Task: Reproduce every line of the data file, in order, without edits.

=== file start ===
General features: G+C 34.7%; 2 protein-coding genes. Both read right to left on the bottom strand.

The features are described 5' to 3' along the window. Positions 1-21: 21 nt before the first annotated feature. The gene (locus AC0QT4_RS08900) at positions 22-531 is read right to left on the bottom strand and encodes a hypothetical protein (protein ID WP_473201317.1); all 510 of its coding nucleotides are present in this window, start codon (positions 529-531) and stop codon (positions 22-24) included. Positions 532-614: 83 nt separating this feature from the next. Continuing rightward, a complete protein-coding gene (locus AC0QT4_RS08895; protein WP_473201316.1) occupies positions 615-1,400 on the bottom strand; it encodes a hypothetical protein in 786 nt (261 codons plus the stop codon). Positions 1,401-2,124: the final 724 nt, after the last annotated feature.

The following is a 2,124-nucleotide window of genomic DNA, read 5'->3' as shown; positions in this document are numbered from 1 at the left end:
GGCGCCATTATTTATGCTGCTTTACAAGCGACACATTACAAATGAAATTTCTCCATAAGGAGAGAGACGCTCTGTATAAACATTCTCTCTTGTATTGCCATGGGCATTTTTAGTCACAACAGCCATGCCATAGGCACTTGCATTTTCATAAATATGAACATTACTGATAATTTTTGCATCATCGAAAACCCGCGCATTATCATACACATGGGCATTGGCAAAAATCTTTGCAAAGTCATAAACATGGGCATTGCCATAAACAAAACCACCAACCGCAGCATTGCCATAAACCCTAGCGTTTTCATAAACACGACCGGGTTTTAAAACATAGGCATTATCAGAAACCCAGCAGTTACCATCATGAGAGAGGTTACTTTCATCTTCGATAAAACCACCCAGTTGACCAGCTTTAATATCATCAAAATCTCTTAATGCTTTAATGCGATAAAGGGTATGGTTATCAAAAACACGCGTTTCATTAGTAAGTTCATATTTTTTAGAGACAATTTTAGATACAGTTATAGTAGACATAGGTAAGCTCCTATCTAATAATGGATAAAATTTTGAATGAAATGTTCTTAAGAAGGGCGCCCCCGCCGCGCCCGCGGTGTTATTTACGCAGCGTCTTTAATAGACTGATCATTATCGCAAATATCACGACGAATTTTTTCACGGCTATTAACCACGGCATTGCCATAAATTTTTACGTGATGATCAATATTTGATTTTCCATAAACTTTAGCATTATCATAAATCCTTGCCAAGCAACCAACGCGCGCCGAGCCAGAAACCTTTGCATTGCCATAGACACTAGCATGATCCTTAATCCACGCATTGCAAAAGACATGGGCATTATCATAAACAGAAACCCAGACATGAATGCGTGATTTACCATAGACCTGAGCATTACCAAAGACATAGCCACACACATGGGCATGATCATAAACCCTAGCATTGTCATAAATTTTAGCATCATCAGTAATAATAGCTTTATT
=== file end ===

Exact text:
General features: G+C 34.7%; 2 protein-coding genes. Both read right to left on the bottom strand.

The features are described 5' to 3' along the window. Positions 1-21: 21 nt before the first annotated feature. The gene (locus AC0QT4_RS08900) at positions 22-531 is read right to left on the bottom strand and encodes a hypothetical protein (protein ID WP_473201317.1); all 510 of its coding nucleotides are present in this window, start codon (positions 529-531) and stop codon (positions 22-24) included. Positions 532-614: 83 nt separating this feature from the next. Continuing rightward, a complete protein-coding gene (locus AC0QT4_RS08895; protein WP_473201316.1) occupies positions 615-1,400 on the bottom strand; it encodes a hypothetical protein in 786 nt (261 codons plus the stop codon). Positions 1,401-2,124: the final 724 nt, after the last annotated feature.

The following is a 2,124-nucleotide window of genomic DNA, read 5'->3' as shown; positions in this document are numbered from 1 at the left end:
GGCGCCATTATTTATGCTGCTTTACAAGCGACACATTACAAATGAAATTTCTCCATAAGGAGAGAGACGCTCTGTATAAACATTCTCTCTTGTATTGCCATGGGCATTTTTAGTCACAACAGCCATGCCATAGGCACTTGCATTTTCATAAATATGAACATTACTGATAATTTTTGCATCATCGAAAACCCGCGCATTATCATACACATGGGCATTGGCAAAAATCTTTGCAAAGTCATAAACATGGGCATTGCCATAAACAAAACCACCAACCGCAGCATTGCCATAAACCCTAGCGTTTTCATAAACACGACCGGGTTTTAAAACATAGGCATTATCAGAAACCCAGCAGTTACCATCATGAGAGAGGTTACTTTCATCTTCGATAAAACCACCCAGTTGACCAGCTTTAATATCATCAAAATCTCTTAATGCTTTAATGCGATAAAGGGTATGGTTATCAAAAACACGCGTTTCATTAGTAAGTTCATATTTTTTAGAGACAATTTTAGATACAGTTATAGTAGACATAGGTAAGCTCCTATCTAATAATGGATAAAATTTTGAATGAAATGTTCTTAAGAAGGGCGCCCCCGCCGCGCCCGCGGTGTTATTTACGCAGCGTCTTTAATAGACTGATCATTATCGCAAATATCACGACGAATTTTTTCACGGCTATTAACCACGGCATTGCCATAAATTTTTACGTGATGATCAATATTTGATTTTCCATAAACTTTAGCATTATCATAAATCCTTGCCAAGCAACCAACGCGCGCCGAGCCAGAAACCTTTGCATTGCCATAGACACTAGCATGATCCTTAATCCACGCATTGCAAAAGACATGGGCATTATCATAAACAGAAACCCAGACATGAATGCGTGATTTACCATAGACCTGAGCATTACCAAAGACATAGCCACACACATGGGCATGATCATAAACCCTAGCATTGTCATAAATTTTAGCATCATCAGTAATAATAGCTTTATT